TREASURIES-U.S. bond yields hit 3-month lows as jobs data disappoint
* Delayed data on U.S. jobs growth fall short of forecast U.S. Fed likely to pare bond buying in March-Reuters poll
* Futures suggest traders expect Fed hiking rates in 2015
* Three-month Libor falls to record low 0.23835 pct
NEW YORK, Oct 22 (Reuters) - U.S. Treasuries yields fell to the lowest in three months on Tuesday after data showed September job growth slowed to its weakest pace in 15 months, reducing expectations that the Federal Reserve would pare its bond purchases this year. U.S. employers added 148,000 workers last month, the Labor Department said on Tuesday, which was fewer than the 180,000 forecast by economists. The slower hiring was mitigated by a dip in the jobless rate to 7.2 percent, the lowest level since November 2008. This downward shift in job growth, together with the expected drag from a 16-day partial government shutdown, has complicated the Federal Reserve's decision on when it could begin to reduce its latest round of quantitative easing, also known as QE3. Back in May, Fed Chairman Ben Bernanke said the central bank might consider tapering its $85 billion monthly purchases of Treasuries and mortgage-backed securities late this year. "Sit back and forget about any tapering until 2014," said Paul Montaquila, fixed income investment officer with Bank of the West and BNP Paribas Securities in San Francisco. A Reuters polled conducted on Tuesday showed 9 of 15 U.S. primary dealers see the Fed tapering in March, with many of them blaming Washington's fiscal impasse having a "significant" impact on the Fed's timing to pare stimulus. "Clearly this was a disappointing jobs report. The market was setting up for a stronger number, and we haven't even seen the damage from the government shutdown," Montaquila said. Bets that the Fed would postpone a reduction of QE3 into 2014 were also accompanied by expectations it would push back the timetable to raise short-term interest rates, which have been hovering near zero since the end of 2008. Short-term interest rates futures now suggest the Fed will raise rates no earlier than April 2015, giving the probability of an increase in that month about 54 percent, according to CME Group's Fed Watch, which generates probabilities based on the price of Fed funds futures traded at CME Group Inc's CME.O Chicago Board of Trade. The protracted rate outlook spurred purchases of Treasuries that mature in five years and longer. Benchmark 10-year notes were last up 25/32 in price to yield 2.518 percent, which was the lowest since July 24 and down 9 basis points on the day. Since the Fed surprised investors by leaving its monthly QE3 purchase alone last month, the 10-year yields have fallen from a 25-month high of 3 percent.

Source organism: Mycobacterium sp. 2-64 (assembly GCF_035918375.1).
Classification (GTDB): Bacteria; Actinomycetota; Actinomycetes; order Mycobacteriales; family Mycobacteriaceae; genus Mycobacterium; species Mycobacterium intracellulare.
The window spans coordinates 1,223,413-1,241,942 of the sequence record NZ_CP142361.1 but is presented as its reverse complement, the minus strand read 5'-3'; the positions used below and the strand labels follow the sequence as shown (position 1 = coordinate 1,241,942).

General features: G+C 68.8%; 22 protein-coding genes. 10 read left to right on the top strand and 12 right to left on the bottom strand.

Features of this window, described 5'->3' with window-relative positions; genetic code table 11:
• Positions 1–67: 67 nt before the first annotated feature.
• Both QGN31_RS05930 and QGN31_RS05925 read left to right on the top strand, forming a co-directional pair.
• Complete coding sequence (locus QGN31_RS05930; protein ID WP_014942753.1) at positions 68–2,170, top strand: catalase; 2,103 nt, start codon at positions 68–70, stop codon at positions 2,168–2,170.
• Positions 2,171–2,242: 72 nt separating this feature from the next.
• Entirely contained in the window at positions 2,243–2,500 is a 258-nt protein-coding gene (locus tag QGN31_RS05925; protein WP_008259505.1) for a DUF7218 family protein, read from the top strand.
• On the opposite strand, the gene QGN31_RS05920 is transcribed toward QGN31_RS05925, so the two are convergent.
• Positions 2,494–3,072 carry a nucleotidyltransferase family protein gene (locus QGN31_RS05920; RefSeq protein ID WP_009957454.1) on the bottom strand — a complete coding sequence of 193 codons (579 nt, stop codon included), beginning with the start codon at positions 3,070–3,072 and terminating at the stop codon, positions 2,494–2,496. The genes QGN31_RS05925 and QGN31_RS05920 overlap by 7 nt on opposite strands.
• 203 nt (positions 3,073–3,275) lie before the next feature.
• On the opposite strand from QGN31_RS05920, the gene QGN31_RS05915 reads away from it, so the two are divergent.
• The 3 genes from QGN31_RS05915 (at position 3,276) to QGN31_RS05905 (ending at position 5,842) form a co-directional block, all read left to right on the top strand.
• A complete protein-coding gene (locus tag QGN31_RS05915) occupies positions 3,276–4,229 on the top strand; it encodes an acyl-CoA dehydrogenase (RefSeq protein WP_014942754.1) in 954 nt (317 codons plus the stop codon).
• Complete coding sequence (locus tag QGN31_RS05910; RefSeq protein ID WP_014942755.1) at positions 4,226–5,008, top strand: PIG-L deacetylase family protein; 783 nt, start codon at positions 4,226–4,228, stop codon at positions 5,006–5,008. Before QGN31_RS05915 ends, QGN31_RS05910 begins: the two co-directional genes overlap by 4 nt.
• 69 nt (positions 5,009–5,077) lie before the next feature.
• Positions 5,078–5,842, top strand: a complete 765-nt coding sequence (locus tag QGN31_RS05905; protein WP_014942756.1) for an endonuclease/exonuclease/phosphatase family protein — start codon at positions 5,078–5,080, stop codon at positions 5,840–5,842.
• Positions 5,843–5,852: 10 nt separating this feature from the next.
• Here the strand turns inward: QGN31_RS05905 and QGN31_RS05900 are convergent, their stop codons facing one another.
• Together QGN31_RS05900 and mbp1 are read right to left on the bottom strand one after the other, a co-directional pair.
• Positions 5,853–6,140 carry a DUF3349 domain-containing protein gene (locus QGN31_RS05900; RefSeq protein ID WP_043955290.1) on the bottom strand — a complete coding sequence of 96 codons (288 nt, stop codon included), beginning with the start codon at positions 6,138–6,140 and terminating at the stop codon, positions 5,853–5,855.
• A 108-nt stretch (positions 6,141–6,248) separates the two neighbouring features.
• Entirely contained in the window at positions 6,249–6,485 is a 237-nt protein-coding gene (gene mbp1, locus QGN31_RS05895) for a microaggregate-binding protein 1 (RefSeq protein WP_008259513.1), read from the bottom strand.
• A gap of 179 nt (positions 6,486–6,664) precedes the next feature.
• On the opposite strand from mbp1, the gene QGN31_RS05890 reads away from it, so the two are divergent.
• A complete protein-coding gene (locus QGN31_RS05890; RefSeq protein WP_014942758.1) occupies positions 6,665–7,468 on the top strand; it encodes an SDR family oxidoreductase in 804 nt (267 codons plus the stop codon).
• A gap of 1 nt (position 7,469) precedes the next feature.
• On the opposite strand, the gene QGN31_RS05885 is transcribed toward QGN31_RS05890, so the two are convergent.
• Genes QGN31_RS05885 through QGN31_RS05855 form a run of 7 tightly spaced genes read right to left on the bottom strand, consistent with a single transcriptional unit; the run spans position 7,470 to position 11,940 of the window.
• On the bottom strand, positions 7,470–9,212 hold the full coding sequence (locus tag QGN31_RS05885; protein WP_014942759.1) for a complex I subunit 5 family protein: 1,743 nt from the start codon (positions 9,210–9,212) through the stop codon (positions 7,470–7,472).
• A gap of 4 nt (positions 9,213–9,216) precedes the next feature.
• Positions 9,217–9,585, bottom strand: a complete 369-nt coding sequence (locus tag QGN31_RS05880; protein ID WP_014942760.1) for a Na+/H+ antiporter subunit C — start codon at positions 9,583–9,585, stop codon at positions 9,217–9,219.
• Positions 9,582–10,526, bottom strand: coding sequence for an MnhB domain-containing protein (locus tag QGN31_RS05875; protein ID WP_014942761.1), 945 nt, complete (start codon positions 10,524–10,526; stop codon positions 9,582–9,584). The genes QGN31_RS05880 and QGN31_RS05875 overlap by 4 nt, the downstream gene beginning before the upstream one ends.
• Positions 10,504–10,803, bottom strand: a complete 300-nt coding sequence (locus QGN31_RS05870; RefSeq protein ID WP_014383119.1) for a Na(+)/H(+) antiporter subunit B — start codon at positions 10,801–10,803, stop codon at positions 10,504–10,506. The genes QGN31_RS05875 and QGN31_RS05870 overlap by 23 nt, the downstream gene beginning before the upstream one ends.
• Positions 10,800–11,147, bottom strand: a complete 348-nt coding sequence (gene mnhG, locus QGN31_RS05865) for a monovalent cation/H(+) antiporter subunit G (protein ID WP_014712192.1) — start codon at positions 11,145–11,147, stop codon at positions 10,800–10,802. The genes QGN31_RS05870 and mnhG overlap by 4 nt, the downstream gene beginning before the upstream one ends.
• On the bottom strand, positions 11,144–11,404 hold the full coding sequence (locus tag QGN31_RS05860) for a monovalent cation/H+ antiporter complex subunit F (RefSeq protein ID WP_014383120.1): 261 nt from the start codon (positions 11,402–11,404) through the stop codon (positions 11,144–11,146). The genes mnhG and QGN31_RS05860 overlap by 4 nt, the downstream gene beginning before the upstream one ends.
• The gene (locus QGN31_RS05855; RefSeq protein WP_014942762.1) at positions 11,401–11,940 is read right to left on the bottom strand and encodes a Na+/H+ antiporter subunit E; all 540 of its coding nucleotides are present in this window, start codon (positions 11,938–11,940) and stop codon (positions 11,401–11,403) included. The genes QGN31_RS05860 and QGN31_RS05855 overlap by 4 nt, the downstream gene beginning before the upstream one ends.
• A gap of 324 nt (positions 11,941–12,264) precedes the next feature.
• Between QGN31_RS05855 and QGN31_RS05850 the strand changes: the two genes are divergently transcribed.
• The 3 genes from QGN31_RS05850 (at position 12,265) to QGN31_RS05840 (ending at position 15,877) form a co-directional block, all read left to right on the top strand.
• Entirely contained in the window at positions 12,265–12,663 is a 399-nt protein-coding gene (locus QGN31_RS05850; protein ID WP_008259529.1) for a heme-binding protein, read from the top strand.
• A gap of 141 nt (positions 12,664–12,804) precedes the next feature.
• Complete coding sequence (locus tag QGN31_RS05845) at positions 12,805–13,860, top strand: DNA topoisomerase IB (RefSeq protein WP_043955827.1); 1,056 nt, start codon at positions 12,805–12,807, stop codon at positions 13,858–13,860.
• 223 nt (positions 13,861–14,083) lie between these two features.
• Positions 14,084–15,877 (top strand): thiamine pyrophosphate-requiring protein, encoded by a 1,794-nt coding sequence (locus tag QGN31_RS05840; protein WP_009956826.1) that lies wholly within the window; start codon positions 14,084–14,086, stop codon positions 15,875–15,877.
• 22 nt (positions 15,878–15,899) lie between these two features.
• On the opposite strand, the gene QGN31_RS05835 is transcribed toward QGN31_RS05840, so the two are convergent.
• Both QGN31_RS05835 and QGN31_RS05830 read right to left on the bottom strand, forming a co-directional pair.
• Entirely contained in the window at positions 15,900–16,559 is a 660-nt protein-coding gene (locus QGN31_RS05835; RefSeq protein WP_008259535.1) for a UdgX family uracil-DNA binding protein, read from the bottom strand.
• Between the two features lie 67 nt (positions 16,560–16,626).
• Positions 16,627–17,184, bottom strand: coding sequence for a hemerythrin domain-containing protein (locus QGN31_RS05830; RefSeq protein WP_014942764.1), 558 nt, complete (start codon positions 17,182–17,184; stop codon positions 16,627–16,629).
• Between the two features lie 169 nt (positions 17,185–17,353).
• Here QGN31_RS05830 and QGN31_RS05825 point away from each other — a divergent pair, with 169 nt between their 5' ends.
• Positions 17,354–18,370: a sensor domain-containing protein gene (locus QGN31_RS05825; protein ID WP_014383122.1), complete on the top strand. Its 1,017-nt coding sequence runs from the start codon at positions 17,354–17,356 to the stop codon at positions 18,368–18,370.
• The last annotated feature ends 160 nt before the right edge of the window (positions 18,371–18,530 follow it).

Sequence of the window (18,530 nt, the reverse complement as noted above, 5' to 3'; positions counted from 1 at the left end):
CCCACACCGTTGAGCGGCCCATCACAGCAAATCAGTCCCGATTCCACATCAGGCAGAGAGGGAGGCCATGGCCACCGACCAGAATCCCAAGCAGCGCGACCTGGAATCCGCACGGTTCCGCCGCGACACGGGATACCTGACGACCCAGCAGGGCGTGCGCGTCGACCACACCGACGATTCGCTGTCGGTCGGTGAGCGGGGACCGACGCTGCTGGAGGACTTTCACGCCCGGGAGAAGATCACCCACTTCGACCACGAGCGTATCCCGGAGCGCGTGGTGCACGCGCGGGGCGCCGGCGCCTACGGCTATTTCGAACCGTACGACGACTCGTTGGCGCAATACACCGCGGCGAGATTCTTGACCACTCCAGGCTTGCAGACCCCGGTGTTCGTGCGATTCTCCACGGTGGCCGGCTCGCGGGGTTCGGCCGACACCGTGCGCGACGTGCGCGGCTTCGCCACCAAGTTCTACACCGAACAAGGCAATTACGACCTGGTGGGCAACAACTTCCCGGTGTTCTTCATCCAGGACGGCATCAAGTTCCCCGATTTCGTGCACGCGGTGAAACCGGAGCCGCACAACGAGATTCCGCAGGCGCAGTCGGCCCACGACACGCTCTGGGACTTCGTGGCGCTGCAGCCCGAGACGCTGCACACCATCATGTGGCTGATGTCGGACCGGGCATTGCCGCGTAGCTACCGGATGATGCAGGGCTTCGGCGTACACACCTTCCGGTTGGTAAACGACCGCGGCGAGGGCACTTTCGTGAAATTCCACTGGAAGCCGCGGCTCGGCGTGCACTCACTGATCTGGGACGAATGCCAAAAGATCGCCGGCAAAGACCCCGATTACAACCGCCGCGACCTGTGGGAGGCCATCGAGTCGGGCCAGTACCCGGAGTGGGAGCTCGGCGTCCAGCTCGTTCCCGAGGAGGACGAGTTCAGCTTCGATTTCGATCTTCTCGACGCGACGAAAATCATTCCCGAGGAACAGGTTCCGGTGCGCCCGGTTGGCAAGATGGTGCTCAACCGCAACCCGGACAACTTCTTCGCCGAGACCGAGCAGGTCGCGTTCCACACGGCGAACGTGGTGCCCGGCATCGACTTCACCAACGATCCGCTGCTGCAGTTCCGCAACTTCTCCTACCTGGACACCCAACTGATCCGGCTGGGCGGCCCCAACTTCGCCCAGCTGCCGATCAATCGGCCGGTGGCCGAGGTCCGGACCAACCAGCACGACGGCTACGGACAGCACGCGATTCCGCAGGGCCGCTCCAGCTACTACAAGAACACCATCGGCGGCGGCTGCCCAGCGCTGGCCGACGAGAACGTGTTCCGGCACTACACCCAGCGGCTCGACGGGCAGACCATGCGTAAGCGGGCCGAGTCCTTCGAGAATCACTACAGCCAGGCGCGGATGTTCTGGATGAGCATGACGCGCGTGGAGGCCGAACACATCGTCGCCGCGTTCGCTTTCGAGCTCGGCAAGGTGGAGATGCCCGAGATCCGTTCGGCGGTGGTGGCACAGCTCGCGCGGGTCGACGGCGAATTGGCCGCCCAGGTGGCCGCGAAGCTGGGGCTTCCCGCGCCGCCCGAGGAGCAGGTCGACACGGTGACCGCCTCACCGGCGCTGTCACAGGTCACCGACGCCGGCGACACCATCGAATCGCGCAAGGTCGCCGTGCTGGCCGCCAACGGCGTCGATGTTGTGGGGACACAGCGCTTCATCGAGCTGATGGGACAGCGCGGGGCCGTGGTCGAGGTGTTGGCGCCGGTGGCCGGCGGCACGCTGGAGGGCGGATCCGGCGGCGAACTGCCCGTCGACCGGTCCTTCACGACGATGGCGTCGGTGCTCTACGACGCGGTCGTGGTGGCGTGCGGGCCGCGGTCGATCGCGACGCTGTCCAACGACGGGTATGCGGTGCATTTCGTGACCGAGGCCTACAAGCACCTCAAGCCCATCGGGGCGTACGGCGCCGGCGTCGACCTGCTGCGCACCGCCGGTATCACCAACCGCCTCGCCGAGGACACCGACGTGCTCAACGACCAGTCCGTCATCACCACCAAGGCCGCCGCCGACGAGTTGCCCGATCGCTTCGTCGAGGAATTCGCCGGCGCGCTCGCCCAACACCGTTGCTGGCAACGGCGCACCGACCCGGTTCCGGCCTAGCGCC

An improving jobs picture is key to the Fed reducing its bond purchase program, which is meant to stimulate growth and cut the jobless rate. On Tuesday, the Fed bought $1.56 billion in bonds due from 2036 and 2043 on Tuesday as part of its ongoing purchases. "It's kind of ugly. It's kind of disappointing," said Craig Dismuke, chief economic strategist at Vining Sparks in Memphis, Tennessee, said of the delayed release of last month's jobs data. "It keeps QE alive and bonds will like it and so might stocks. This is positive for all asset prices." Wall Street stocks rose on hopes the Fed will stick to its current level of QE purchases into next year. The Standard & Poor's 500 index rose to a new intraday high. The jobs data for September had been delayed by the first partial federal government shutdown in 17 years. They were originally scheduled for release on Oct. 4. Data over the coming months is expected to reflect uncertainties about the effects of the shutdown, the debate over fiscal policy and concerns about raising the debt ceiling only until February, given fears of renewed political conflict and another possible shutdown as that deadline approaches. The release of the October payrolls report has been pushed back to Nov. 8 from Nov. 1. Other key data that have been delayed includes the Consumer Price Index for September, which will now be released on Oct. 30, and the Producer Price Index for September, now due on Oct. 29.
Foreigners soured on long-term U.S. securities in August, shedding both U.S. government bonds and stocks, U.S. Treasury data showed on Tuesday. In the short-term markets, relief over the debt ceiling being lifted last week continued to bring cash back to short-term loans, sending down rates. The benchmark three-month London interbank offered rate dropped to a record low 0.23835 percent on Tuesday. Data on Tuesday also showed that foreign Treasury holdings fell by $10.8 billion in August. China, the largest foreign U.S. creditor, saw its holdings decline $11.2 billion to $1.268 trillion.